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Build Bridges - not walls

stonewalling- toxic relationships

Welcome to the Child Behaviour Blog -

Like many of you, I know how hard it can be to navigate parent-child communication, particularly during those inevitable conflicts. 

Sometimes it may feel like we're unintentionally building an emotional wall with our children, leaving us unsure about the best strategies to bridge this gap.

We commonly react defensively, emotionally distancing ourselves and resorting to "stonewalling" to avoid more distress. But, this reaction can often amplify the feelings of disconnect.

What we need to focus on instead is the power of positive communication, which is the bedrock of positive parenting techniques and helps us break down these emotional barriers.

In this blog post, we'll shine a light on stonewalling, explore how it generates emotional distance, and provide guidance on what we can do differently. Our goal is to prevent accidental emotional wounds and ensure our children grow in a positive, nurturing environment.

Speak to your children as if they are the wisest, kindest, most beautiful humans on earth.
for what they believe is what they will become.

Dr John Gottman, a distinguished psychologist, has extensively researched relationship communication patterns. 

His studies identified 'Stonewalling' as one of the "Four Horsemen of the Apocalypse." These four toxic communication habits - stonewalling, criticism, contempt, and defensiveness - destroy relationships.

Stonewalling is when one person in a relationship emotionally withdraws, refusing to communicate or engage, often triggered by conflict or overwhelming emotions.

Stonewalling stops open and honest communication in a relationship leaving the person on the receiving end feeling overlooked, invalidated, and frustrated, gradually eroding trust and emotional connection.

According to Gottman, stonewalling often arises from intense emotions and it is the parents' responsibility to avoid it. 

How stonewalling creates emotional distancing

Stonewalling can leave children feeling abandoned, confused, angry, resentful, misunderstood and invalidated, which creates emotional distance. 

Children feel distressed, and might express this through behavioural issues, defiance, emotional outbursts and other unhealthy coping mechanisms.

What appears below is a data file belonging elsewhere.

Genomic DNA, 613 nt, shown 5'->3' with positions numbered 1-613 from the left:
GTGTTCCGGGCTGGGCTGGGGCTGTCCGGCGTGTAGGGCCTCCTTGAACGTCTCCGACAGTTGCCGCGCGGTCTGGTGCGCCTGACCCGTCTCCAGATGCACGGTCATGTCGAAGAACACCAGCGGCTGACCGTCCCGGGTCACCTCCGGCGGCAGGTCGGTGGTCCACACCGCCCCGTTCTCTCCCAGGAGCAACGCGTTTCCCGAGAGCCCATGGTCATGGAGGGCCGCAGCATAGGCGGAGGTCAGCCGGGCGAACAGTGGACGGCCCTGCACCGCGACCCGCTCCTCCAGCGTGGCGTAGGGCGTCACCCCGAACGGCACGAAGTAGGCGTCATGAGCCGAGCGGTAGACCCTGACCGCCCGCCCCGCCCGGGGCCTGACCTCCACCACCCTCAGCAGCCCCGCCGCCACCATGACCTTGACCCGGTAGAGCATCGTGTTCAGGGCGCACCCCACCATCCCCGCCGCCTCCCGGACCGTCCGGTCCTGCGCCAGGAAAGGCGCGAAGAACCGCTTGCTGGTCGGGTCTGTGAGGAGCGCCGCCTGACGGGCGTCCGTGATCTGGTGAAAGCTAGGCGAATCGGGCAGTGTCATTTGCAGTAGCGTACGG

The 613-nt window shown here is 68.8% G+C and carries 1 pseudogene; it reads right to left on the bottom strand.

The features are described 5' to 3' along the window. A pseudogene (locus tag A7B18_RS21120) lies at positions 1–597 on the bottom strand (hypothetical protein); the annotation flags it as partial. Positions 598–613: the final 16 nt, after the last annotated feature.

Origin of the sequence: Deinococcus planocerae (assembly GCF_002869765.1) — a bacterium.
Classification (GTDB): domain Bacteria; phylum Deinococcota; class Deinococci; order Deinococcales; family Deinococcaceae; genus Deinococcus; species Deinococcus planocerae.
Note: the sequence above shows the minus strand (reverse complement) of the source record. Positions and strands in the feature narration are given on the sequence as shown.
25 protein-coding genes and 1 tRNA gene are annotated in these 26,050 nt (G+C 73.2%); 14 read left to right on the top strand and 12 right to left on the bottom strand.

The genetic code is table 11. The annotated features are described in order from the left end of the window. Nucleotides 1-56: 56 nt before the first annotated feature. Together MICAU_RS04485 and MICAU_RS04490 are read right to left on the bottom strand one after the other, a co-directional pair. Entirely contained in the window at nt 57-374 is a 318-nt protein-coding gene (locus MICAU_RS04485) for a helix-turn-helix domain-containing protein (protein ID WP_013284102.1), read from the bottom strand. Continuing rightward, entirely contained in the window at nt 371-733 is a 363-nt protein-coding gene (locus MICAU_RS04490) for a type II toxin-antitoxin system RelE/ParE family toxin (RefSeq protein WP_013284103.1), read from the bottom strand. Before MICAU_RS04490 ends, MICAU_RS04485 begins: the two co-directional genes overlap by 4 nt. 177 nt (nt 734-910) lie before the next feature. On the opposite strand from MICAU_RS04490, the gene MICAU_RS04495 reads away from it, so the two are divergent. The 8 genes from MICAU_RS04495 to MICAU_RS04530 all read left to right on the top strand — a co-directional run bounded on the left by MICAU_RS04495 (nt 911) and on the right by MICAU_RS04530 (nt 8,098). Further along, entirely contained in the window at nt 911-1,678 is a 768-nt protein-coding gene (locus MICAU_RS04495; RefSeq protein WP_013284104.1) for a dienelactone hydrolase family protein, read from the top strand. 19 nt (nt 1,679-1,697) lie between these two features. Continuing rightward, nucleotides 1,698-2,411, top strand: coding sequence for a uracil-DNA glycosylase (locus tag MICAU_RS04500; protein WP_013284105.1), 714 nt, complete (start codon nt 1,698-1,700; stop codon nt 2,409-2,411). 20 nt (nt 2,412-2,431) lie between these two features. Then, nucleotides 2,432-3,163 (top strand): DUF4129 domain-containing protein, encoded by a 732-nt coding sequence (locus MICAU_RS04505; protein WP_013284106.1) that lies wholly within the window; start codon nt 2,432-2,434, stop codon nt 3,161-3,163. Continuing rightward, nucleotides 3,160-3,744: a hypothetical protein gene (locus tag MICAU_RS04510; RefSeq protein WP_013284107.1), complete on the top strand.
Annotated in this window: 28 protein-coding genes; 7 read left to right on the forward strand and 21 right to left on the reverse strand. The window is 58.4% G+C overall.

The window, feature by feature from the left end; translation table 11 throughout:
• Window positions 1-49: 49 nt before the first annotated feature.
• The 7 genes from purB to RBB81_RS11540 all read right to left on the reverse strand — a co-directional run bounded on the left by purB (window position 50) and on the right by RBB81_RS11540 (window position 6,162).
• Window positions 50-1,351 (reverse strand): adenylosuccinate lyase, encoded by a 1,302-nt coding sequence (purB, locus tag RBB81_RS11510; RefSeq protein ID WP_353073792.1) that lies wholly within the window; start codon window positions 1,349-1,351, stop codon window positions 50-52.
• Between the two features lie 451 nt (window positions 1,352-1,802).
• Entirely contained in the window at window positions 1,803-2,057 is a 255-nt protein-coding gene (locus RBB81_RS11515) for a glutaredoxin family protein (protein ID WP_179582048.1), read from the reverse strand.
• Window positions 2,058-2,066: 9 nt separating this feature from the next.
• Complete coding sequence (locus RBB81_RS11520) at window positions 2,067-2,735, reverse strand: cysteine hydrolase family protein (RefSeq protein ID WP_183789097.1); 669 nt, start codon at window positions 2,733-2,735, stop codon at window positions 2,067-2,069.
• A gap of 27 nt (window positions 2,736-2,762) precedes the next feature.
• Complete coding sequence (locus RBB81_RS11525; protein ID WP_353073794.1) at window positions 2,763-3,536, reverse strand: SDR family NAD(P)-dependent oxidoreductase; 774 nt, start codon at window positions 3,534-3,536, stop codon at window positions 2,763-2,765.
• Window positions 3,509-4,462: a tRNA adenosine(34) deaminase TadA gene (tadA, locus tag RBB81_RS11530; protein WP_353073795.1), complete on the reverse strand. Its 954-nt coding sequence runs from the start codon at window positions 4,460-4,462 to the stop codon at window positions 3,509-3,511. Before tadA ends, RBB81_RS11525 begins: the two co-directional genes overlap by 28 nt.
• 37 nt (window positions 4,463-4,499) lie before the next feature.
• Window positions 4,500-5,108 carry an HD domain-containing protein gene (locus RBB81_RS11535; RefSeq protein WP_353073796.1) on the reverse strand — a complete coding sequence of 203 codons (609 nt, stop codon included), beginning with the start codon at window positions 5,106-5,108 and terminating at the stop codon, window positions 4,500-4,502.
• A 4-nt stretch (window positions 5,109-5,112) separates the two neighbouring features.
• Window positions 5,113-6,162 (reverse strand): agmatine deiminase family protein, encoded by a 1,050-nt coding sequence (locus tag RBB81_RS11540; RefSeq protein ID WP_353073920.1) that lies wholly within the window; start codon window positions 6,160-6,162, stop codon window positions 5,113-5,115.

Stonewalling disrupts our emotional bond with our child, altering our relationship dynamics.

From a child's perspective, a parent's silence can be felt as a lack of love, interest or concern about what they're going through, resulting in them feeling ignored, insignificant, not good enough or deserving of your time. They learn to doubt their emotions and instincts and question their abilities.

The antidote to stonewalling

The antidote to withdrawing and retreating behind the proverbial wall is to self-soothe.

When emotions run high, agreeing to pause the conversation and step back to calm down is crucial. 

Finding relaxation techniques such as calming music, a quiet moment, a brisk walk, exercise, or something you like to do to regulate your nervous system will help. If you can't leave because your children are too young, deep breathing or sitting with the discomfort while it passes can help. 

Gottman, recommends between 20 minutes to a few hours is enough to regulate your emotions and ground yourself. After this time, it is crucial to return to your child, repair any damage done, and adopt better constructive positive communication.

How A SINGLE MOM stopPed stonewalling

Self-soothing was vital for a single mum of 3 teenagers I recently worked with, the 16-year-old daughter was frequently angry and disruptive and spent time in a children's home because of their volatile relationship.

After a week of working with Mum, she told me she had several argument-free days.

When I asked her how she achieved this, she admitted, "I've been ignoring her for three days." 

It became clear that she would regularly stonewall her daughter to give herself temporary relief, distance and as a form of punishment.

While it may have temporarily relieved Mom, it only exacerbated her daughter's behaviour.

Eager for change, she agreed to talk with her daughter about taking a break during heated moments, calming down, and then returning to address the issue. 

The following week it was lovely to hear that they had been doing this, and when her daughter was stressed, she told mum that she was going for a short walk to calm down, which worked wonders.

Gradually using the other techniques in the Parenting Masterclass coaching programme, their relationship improved so much, her daughter was permanently allowed home by Social Services.

While stonewalling might seem like an effective defence mechanism, remember it profoundly impacts a child's emotional health, well-being and our relationship with them.

Stonewalling is often a learned behaviour passed down by generations in a family and becomes normalised. 

Recognising and addressing this behaviour can pave the way for healthy, open dialogue with our children. Our ultimate goal is to build bridges of understanding, not walls of silence.

So, has there ever been a time when you've found yourself stonewalling? What strategies will you use to break this habit? Please send me a message and let me know. I'd love to hear from you.

All the best 

Ruth Edensor

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